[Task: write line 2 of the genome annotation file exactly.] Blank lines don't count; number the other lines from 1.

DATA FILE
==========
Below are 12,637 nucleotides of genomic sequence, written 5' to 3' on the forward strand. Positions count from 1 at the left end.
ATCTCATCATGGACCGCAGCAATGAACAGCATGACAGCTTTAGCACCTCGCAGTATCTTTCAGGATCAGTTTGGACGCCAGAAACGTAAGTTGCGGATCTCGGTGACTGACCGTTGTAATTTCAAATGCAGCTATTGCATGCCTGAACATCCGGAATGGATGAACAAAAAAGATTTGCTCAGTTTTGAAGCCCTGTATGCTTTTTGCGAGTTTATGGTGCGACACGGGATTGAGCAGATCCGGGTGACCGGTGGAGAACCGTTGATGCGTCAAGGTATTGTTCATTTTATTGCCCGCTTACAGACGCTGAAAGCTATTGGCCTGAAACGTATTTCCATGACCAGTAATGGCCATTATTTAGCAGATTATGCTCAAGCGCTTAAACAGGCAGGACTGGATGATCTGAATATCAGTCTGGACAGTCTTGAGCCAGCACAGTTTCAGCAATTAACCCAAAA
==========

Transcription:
ATCTCATCATGGACCGCAGCAATGAACAGCATGACAGCTTTAGCACCTCGCAGTATCTTTCAGGATCAGTTTGGACGCCAGAAACGTAAGTTGCGGATCTCGGTGACTGACCGTTGTAATTTCAAATGCAGCTATTGCATGCCTGAACATCCGGAATGGATGAACAAAAAAGATTTGCTCAGTTTTGAAGCCCTGTATGCTTTTTGCGAGTTTATGGTGCGACACGGGATTGAGCAGATCCGGGTGACCGGTGGAGAACCGTTGATGCGTCAAGGTATTGTTCATTTTATTGCCCGCTTACAGACGCTGAAAGCTATTGGCCTGAAACGTATTTCCATGACCAGTAATGGCCATTATTTAGCAGATTATGCTCAAGCGCTTAAACAGGCAGGACTGGATGATCTGAATATCAGTCTGGACAGTCTTGAGCCAGCACAGTTTCAGCAATTAACCCAAAA